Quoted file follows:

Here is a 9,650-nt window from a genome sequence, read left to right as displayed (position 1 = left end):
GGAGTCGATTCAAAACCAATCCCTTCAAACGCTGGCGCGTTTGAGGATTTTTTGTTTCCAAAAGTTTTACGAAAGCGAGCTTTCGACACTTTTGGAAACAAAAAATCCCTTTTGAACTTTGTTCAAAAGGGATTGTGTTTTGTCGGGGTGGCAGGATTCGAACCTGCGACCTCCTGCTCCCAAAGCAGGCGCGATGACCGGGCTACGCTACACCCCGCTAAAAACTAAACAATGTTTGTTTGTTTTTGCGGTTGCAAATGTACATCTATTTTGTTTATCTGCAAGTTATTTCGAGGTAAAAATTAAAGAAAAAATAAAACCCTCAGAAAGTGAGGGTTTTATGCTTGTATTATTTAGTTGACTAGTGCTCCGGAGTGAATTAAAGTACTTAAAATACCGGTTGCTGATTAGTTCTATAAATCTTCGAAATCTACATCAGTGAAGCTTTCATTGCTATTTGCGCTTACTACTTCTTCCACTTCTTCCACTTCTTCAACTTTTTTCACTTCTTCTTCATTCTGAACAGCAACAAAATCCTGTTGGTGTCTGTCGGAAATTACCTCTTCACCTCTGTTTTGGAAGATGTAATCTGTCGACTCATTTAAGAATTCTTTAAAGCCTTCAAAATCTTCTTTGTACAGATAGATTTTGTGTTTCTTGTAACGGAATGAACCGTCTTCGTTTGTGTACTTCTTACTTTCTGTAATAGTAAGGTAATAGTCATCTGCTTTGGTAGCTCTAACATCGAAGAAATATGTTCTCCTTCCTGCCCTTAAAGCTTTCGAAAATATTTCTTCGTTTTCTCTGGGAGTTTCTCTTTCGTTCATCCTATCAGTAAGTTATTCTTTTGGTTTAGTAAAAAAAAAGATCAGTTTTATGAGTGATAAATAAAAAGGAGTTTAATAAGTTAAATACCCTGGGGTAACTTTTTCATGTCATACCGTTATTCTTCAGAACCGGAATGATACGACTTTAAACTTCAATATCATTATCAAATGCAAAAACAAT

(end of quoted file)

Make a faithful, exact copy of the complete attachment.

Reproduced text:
Here is a 9,650-nt window from a genome sequence, read left to right as displayed (position 1 = left end):
GGAGTCGATTCAAAACCAATCCCTTCAAACGCTGGCGCGTTTGAGGATTTTTTGTTTCCAAAAGTTTTACGAAAGCGAGCTTTCGACACTTTTGGAAACAAAAAATCCCTTTTGAACTTTGTTCAAAAGGGATTGTGTTTTGTCGGGGTGGCAGGATTCGAACCTGCGACCTCCTGCTCCCAAAGCAGGCGCGATGACCGGGCTACGCTACACCCCGCTAAAAACTAAACAATGTTTGTTTGTTTTTGCGGTTGCAAATGTACATCTATTTTGTTTATCTGCAAGTTATTTCGAGGTAAAAATTAAAGAAAAAATAAAACCCTCAGAAAGTGAGGGTTTTATGCTTGTATTATTTAGTTGACTAGTGCTCCGGAGTGAATTAAAGTACTTAAAATACCGGTTGCTGATTAGTTCTATAAATCTTCGAAATCTACATCAGTGAAGCTTTCATTGCTATTTGCGCTTACTACTTCTTCCACTTCTTCCACTTCTTCAACTTTTTTCACTTCTTCTTCATTCTGAACAGCAACAAAATCCTGTTGGTGTCTGTCGGAAATTACCTCTTCACCTCTGTTTTGGAAGATGTAATCTGTCGACTCATTTAAGAATTCTTTAAAGCCTTCAAAATCTTCTTTGTACAGATAGATTTTGTGTTTCTTGTAACGGAATGAACCGTCTTCGTTTGTGTACTTCTTACTTTCTGTAATAGTAAGGTAATAGTCATCTGCTTTGGTAGCTCTAACATCGAAGAAATATGTTCTCCTTCCTGCCCTTAAAGCTTTCGAAAATATTTCTTCGTTTTCTCTGGGAGTTTCTCTTTCGTTCATCCTATCAGTAAGTTATTCTTTTGGTTTAGTAAAAAAAAAGATCAGTTTTATGAGTGATAAATAAAAAGGAGTTTAATAAGTTAAATACCCTGGGGTAACTTTTTCATGTCATACCGTTATTCTTCAGAACCGGAATGATACGACTTTAAACTTCAATATCATTATCAAATGCAAAAACAAT